Generic Name and Formulations:
Isoniazid 300mg; scored tabs.
Various generic manufacturers
Indications for Isoniazid:
Prophylaxis and treatment of susceptible tuberculosis.
Prophylaxis: 300mg once daily. Active infection: 5mg/kg daily; max 300mg once daily. Do not interrupt therapy.
Prophylaxis: 10mg/kg once daily; max 300mg daily. Active infection: 10–20mg/kg once daily; max 500mg daily. Do not interrupt therapy.
Drug-induced hepatitis. Previous isoniazid-associated hepatic injury. Severe adverse reactions to isoniazid (eg, drug fever, chills, arthritis). Acute liver disease of any etiology.
Impaired renal or hepatic function. Monitor hepatic and ocular function. Alcoholism. Diabetes. Increased risk of liver damage with increasing age. Multiple drug therapy and concomitant pyridoxine may be necessary. Pregnancy. Nursing mothers.
Potentiates phenytoin. Alcohol increases risk of hepatitis. Pyridoxine deficiency increases risk of neuropathy.
Peripheral neuropathy (esp. in slow acetylators), elevated serum transaminases (SGOT; SGPT), bilirubinemia, bilirubinuria, jaundice, hepatitis (may be fatal), nausea, vomiting, epigastric distress, pancreatitis, blood dyscrasias, hypersensitivity reactions (eg, skin eruptions, TEN, DRESS), pyridoxine deficiency, hyperglycemia, pellagra, metabolic acidosis, gynecomastia, rheumatic syndrome, SLE-like syndrome.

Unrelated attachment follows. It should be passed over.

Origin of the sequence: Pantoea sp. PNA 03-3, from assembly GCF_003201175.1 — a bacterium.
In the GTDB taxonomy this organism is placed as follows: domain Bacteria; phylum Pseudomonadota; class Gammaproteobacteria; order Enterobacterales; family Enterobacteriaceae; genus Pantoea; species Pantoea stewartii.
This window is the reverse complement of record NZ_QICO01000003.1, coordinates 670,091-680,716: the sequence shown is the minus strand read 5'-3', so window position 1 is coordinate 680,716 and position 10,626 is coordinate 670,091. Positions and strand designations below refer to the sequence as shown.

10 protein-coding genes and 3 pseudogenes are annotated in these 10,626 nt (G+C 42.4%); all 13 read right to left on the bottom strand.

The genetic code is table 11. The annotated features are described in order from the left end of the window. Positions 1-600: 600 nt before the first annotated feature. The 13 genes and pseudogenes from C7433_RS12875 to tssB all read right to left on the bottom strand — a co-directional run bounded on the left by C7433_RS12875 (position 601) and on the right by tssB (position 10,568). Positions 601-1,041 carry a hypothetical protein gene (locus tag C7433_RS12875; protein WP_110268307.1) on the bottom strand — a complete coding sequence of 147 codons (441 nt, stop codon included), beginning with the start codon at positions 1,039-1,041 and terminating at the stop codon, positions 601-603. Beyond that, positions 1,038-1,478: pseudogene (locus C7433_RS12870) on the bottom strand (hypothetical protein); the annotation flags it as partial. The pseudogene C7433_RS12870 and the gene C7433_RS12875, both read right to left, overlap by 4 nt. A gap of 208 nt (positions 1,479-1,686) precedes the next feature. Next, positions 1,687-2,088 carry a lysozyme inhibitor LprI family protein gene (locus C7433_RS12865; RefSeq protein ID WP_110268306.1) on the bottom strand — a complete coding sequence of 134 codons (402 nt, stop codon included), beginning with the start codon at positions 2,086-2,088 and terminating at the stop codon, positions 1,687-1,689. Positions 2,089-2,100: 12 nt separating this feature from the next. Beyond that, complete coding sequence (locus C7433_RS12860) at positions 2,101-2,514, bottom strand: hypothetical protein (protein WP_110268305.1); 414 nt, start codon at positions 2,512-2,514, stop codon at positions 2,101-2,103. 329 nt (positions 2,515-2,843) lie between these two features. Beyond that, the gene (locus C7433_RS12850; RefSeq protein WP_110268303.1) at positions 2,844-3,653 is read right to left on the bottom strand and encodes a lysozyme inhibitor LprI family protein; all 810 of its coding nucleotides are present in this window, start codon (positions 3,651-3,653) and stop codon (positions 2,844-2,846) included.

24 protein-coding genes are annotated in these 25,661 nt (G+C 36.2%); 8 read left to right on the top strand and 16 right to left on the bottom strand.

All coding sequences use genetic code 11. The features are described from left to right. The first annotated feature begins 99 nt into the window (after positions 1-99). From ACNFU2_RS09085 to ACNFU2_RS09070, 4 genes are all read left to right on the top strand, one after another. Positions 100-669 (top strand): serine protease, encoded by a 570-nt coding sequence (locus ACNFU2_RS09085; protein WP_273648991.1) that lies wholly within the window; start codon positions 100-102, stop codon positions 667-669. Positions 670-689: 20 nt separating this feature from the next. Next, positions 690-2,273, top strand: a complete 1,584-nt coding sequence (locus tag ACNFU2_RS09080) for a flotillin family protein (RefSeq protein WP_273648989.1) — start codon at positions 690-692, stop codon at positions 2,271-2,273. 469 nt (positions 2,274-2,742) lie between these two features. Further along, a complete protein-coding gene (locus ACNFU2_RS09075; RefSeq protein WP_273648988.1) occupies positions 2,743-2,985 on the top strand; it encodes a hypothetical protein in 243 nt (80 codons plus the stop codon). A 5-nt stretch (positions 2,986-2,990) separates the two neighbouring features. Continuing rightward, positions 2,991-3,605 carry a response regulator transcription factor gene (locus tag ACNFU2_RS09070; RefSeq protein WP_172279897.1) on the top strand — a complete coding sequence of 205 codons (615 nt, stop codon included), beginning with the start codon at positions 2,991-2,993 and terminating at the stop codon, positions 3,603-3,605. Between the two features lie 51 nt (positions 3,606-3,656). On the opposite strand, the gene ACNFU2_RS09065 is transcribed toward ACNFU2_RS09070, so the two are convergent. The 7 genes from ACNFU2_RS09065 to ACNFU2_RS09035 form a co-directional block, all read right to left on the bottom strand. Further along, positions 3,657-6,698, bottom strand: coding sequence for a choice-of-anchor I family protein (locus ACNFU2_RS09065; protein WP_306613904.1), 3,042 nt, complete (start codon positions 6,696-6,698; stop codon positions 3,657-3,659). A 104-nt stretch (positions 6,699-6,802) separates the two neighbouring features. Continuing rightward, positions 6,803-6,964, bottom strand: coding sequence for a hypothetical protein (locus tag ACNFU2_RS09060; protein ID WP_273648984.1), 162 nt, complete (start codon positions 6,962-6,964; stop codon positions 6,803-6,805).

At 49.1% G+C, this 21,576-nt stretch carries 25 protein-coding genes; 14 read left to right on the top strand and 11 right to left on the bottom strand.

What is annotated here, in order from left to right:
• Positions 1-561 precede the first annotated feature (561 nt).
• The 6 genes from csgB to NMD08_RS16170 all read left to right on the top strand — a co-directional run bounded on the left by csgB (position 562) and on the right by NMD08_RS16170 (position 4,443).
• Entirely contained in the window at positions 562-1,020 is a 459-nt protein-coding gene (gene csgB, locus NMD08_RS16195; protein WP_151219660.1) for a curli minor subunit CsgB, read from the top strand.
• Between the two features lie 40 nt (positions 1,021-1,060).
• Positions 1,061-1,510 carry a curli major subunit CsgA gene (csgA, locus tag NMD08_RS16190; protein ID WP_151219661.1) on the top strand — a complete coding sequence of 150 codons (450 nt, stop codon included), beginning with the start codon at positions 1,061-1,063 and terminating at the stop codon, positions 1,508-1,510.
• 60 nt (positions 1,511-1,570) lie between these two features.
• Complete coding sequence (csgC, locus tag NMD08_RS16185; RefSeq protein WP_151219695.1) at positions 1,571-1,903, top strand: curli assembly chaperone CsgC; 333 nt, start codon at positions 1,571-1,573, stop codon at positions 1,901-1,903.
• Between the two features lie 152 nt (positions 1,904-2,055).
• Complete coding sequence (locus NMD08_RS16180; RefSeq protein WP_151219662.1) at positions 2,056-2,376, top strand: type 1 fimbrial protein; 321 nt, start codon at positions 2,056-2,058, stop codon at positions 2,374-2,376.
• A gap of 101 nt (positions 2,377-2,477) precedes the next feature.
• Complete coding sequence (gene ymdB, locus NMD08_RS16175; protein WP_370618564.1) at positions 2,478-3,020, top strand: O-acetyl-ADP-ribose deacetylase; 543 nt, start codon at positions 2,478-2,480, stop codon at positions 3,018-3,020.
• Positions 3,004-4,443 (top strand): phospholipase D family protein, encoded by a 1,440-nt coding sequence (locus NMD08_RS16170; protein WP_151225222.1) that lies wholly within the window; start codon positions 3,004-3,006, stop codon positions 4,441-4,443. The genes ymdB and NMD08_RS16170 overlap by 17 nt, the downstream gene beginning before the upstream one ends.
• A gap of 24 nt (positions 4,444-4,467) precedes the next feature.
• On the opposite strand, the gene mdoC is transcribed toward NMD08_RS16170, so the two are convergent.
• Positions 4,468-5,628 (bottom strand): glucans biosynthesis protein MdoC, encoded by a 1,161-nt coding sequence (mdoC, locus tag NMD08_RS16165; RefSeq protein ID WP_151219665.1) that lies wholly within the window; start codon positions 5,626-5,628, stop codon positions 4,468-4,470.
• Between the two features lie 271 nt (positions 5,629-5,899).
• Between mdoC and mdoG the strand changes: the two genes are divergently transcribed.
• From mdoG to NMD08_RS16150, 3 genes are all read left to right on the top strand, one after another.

Formerly known under the brand names INH, Laniazid.
Clinical Pain Advisor Articles
- Virtual Reality May Effectively Reduce Sensory, Affective, and Cognitive Pain During Labor
- Suprazygomatic Sphenopalatine Ganglion Block May Quickly Relieve Status Migrainosus Pain
- Reducing Mortality After Overdose: Is Treatment for Opioid Use Disorder Effective?
- A Physician's Guide to Incorporating Patient Spirituality in Practice
- Low Literacy Self-Management Program for Chronic Pain May Be Effective
- Neuropathic Pain Medications
- Higher Buprenorphine Dose May Not Increase Severity of Neonatal Abstinence Syndrome
- Terms Used for Addiction May Be Associated With Explicit, Implicit Bias
- Ketamine Infusions May Be Effective for Refractory Headache
- Physical, Psychosocial Activity May Be Protective Against Development of Chronic Pain in Older Adults
- FDA Approves Minimally-Invasive, Non-Drug Therapy for Pain Management
- Chronic Migraine and Medication Overuse Headache Linked to Stress
- Set of Personality Traits May Predict Prescription Drug Use, Misuse in Young Adults
- The Opioid Crisis: District by District
- Opioid Administration, Prescribing in the ED on the Decline in Recent Years